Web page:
Originality, grandeur, and good taste are the basic elements of a luxury brand, but it is also very selective and exclusive when it comes to controlling its image and identity, as well as its customers. Social media, on the other hand, is a melting pot where there is more mass and less exclusivity. So, what are Chanel, Tesla, and Burberry doing in social media?
The presence of luxury brands in the likes of Facebook, YouTube, or Snapchat no longer raises eyebrows. In a world where literally everybody is on their phones all day, it is only inevitable for these brands to embrace digital and social media marketing. Yet, 73% of the luxury industry still finds it challenging to find the balance between making a mass market appeal on social media while keeping a sense of exclusivity.
So what are luxury brands doing right in social media thus far to help the rest of the fashion industry to keep up? Social media influencers, storytelling, and well-curated Instagram feed, as a start.
When it comes to influencer marketing, consumers are looking for more engagement instead of a one-way inspiration coming from celebrity endorsements. This is why luxury brands are more inclined to collaborate with mid-tier or micro-influencers, who actively engage with their followers. In return, consumers actually trust their judgment on brands and products.
That said, luxury brands are careful in maintaining a sense of integrity and credibility when it comes to choosing which influencers to collaborate with. As Sara Gergovich of Hermés would put it, they won’t buy friendship or pay influencers to promote their products.
Yet, it would appear that not all luxury brands care as much as Hermés does in terms of credibility. In fact, influencer marketing has become such a lucrative business to the extent that these pseudo-stars can actually demand up to $300,000 for a single post to promote a brand.
While social media influencers are giving celebrities a run for their money, content marketing still plays a significant role in encapsulating a brand’s heritage and sharing the same to the masses. Chanel, for one, was named the most popular luxury brand on social media in 2016 for its ability to inspire customers with its compelling stories. As of date, it maintains a microsite of several short stories of how it came to be one of the most recognized luxury brands in history and an Instagram account with over 21 million followers.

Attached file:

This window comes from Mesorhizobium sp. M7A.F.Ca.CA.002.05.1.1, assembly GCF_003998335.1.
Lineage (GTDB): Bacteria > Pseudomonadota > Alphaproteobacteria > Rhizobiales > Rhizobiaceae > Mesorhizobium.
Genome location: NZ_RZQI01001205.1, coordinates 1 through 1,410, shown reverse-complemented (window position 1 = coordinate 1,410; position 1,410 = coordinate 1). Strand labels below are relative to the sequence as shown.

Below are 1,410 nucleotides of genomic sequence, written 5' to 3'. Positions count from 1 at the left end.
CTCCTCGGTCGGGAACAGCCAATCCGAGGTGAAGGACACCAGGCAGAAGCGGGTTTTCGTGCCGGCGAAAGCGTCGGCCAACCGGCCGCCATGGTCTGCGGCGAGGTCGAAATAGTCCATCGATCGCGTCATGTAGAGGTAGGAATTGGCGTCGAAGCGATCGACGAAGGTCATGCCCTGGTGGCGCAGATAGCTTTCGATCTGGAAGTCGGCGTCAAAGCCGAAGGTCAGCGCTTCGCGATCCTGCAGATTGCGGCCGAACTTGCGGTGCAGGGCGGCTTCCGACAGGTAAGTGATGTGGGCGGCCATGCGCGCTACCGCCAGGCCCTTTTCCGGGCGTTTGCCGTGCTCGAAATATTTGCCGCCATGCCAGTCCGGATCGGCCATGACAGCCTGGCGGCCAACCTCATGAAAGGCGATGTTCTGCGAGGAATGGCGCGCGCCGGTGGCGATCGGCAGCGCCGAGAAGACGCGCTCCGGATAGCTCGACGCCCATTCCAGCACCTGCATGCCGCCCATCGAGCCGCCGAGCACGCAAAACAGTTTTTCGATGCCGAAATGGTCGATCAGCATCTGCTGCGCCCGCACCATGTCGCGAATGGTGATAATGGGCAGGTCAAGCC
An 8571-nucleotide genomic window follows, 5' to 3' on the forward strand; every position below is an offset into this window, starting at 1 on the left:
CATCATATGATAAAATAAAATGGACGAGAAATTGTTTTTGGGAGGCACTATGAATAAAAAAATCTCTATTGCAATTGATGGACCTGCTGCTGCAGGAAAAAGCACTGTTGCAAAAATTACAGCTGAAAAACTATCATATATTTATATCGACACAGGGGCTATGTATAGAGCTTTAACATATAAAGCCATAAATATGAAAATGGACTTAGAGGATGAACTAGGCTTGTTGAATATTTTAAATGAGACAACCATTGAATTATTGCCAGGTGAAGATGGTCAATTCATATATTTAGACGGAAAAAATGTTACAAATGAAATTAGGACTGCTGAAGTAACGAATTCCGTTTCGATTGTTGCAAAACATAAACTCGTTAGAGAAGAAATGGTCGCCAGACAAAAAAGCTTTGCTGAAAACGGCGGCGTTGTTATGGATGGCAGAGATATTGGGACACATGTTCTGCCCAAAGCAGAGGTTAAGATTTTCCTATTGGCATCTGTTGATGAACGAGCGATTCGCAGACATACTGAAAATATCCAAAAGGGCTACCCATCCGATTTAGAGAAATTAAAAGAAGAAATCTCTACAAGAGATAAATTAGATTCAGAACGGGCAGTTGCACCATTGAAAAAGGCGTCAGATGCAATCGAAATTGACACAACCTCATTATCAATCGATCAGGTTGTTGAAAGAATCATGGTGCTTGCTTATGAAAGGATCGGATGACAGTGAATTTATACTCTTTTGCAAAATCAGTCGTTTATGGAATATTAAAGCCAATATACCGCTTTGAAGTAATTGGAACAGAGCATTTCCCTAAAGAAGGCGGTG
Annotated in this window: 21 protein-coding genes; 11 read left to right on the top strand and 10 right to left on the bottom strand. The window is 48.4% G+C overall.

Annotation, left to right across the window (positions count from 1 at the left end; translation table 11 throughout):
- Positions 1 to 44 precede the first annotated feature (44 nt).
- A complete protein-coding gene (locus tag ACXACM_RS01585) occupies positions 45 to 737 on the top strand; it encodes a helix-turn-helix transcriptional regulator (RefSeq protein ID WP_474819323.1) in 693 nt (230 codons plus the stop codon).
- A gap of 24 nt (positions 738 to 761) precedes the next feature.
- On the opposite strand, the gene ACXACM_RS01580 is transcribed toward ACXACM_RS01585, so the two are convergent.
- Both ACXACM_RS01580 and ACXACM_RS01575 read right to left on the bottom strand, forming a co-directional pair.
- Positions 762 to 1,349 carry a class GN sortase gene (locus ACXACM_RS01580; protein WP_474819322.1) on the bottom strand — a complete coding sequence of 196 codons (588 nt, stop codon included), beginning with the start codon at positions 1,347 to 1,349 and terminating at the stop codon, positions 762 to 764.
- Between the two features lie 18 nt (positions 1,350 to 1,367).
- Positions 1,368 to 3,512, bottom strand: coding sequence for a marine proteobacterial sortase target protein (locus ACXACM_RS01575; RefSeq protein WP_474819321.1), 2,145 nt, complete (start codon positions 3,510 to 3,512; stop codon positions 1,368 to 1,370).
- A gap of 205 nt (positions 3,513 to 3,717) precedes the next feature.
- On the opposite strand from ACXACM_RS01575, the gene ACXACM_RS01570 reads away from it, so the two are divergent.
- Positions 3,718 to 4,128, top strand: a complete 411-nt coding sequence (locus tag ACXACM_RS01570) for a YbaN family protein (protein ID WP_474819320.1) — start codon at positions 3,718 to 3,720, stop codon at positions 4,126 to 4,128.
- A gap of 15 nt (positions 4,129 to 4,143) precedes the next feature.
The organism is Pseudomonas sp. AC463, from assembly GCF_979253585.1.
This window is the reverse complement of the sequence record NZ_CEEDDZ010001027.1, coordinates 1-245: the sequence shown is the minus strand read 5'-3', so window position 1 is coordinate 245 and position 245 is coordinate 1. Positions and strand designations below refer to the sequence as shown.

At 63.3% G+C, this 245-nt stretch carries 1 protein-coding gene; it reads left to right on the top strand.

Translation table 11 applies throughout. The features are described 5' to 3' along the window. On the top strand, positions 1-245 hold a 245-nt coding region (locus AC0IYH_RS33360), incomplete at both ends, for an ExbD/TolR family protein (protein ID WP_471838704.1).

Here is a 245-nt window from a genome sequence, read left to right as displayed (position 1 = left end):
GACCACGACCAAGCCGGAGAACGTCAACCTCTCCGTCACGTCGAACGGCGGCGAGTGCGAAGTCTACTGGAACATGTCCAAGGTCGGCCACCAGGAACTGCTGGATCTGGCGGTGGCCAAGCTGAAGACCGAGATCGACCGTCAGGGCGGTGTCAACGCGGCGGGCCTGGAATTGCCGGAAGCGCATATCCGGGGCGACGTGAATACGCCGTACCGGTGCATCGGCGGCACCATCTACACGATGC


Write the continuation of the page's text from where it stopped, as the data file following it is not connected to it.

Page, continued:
Another luxury brand that is known to produce quality video content as a key social media strategy is Tesla. The Qantas Vs. Tesla ad, as an example, generated thousands of likes and retweets without having to go beyond its signature reserved and exclusive positioning.
Indeed, the relationship between luxury brands and social media is paradoxical. How does a high-end brand remain true to itself (selective and exclusive) while trying to reach out to an entirely new generation of consumers? The decision to go social is highly contradictory yet quite essential to raise brand awareness, improve customer service, and generate sales.
As a result, more and more luxury brands have begun learning to compromise and establish their brands online where they can engage with their consumers and learn from the same. Burberry, which has over 17 million followers on Facebook, has one of those community platforms that allow consumers to provide feedback on its store layouts and garment designs.
The British luxury fashion also has an active presence in Snapchat and WeChat where it livestreams shows, drive loyalty programs, and even offer limited edition products. Burberry was, in fact, the first luxury brand to collaborate with Pinterest where it promoted its cat lashes mascara.
Yes, gone are the days that luxury brands are inaccessible to an average consumer. Thanks to social media, traditional barriers are crumbling down, thinning the line between just about anything.